West Virginia Gov. Earl Ray Tomblin issued a state of emergency Thursday night for 44 counties in the state. Friday, the death toll grew to 23 across the state, West Virginia Homeland Security confirmed.
Significant flooding occurred in and around the state's capital, Charleston, where at least three of the deaths have been reported. But the most fatalities occurred in rural Greenbrier County in the southeastern part of the state, where officials said 15 people were killed.
State officials said the flooding is likely going to be the worst West Virginia has seen in 100 years.
As the flood waters continue to rise, unforgettable images of Mother Nature's fury are being posted to social media. We gathered 10 that really capture the essence of the situation:
1. Roads turned into raging rivers in Richwood, a city northeast of Charleston:
2. Video shows the flood waters even carrying away a car:
3. And it left the entire town under water:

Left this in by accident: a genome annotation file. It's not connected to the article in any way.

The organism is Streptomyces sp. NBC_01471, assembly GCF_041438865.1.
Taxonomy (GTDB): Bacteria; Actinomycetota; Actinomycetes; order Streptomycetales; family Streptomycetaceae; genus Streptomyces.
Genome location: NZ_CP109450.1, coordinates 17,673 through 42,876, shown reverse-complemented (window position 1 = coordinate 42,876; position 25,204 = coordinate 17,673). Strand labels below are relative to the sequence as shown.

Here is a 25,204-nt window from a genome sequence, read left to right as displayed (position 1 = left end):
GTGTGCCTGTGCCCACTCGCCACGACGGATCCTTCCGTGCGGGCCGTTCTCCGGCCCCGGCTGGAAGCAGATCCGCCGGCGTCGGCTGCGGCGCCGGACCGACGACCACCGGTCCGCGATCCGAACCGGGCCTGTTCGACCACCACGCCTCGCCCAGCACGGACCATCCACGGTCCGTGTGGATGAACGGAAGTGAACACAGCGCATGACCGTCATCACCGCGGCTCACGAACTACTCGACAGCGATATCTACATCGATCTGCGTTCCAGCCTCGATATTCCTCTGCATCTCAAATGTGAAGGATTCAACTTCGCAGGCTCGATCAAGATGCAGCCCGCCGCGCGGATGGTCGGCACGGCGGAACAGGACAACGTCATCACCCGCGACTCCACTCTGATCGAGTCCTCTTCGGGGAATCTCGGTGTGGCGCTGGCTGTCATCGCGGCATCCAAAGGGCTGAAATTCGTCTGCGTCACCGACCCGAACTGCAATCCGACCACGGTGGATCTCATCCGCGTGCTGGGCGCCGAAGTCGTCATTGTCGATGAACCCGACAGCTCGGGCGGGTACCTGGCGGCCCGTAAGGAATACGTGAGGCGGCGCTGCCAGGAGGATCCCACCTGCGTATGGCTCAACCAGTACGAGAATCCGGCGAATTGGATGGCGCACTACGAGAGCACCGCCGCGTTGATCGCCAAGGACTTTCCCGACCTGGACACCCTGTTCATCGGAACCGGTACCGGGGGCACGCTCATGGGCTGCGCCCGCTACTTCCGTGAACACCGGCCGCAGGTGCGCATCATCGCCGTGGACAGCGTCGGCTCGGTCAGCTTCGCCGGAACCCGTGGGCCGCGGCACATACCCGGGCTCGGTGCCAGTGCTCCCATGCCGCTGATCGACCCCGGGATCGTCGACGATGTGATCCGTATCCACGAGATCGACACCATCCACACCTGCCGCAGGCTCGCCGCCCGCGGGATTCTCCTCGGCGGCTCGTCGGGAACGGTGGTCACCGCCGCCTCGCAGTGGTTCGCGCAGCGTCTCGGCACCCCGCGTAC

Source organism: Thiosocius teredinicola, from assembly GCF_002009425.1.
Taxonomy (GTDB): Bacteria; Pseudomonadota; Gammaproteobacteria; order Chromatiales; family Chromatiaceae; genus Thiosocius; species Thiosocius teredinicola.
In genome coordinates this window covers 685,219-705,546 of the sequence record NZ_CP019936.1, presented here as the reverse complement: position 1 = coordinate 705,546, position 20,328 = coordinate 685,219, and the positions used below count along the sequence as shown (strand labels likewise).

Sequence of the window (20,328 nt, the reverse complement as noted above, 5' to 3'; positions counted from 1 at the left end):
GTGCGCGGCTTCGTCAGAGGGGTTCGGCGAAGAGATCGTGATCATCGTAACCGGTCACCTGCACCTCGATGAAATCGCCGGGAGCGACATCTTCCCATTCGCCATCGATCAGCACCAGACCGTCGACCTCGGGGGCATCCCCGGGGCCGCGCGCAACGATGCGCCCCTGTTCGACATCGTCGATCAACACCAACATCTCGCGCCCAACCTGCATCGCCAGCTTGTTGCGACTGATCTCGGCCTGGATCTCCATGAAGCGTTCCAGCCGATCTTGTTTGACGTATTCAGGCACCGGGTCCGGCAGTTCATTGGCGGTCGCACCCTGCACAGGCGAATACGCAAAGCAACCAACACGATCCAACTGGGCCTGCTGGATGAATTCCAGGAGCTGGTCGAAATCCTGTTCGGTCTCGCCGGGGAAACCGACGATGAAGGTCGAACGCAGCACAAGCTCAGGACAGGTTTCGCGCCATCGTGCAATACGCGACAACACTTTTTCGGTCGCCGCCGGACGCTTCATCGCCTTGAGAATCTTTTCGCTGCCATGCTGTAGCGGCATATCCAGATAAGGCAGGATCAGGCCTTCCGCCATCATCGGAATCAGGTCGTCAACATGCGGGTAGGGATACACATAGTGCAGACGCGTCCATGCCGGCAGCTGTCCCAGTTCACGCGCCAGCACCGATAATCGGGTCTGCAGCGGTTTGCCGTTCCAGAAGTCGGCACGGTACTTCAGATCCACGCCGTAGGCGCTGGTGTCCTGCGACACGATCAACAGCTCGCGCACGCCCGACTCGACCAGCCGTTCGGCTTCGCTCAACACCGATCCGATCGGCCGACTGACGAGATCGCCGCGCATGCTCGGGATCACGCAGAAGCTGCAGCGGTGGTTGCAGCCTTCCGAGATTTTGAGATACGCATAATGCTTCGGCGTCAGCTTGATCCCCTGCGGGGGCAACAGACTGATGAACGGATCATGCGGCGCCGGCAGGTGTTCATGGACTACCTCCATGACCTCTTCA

4. In White Sulphur Springs, a house being swept away by flood water caught fire:
5. A bridge that connects a shopping center to the main road collapsed Thursday night in Elkview, stranding hundreds of people:
Hundreds of ppl still stranded in shopping center after a bridge collapsed at an Elkview Shopping center last night. pic.twitter.com/A13W6FfpAS— Sam Owens (@SamOwensphoto) June 24, 2016
6. The very top of a roof of a home in Clendenin is spotted amid flood waters:
A view of a home in Clendenin from I-79 pic.twitter.com/LTFQnDm0nQ— Spencer Daily (@Spencer_Daily) June 24, 2016
7. The disaster is something that the young will likely never forget. This is also in Richwood:
8. The flood waters are unavoidable, filling every low-lying area:
9. The Greenbrier Resort's prestigious golf course was totally under water. This is a before and after photo:
10. With so much of the region impacted, it appears it's going to be long cleanup process for all affected:
And the worst isn't over yet for some parts of the state. The Kanawha River, which runs through Charleston, is rising and is expected to reach levels not seen in more than 50 years.
The National Guard has been called up to assist with the disaster.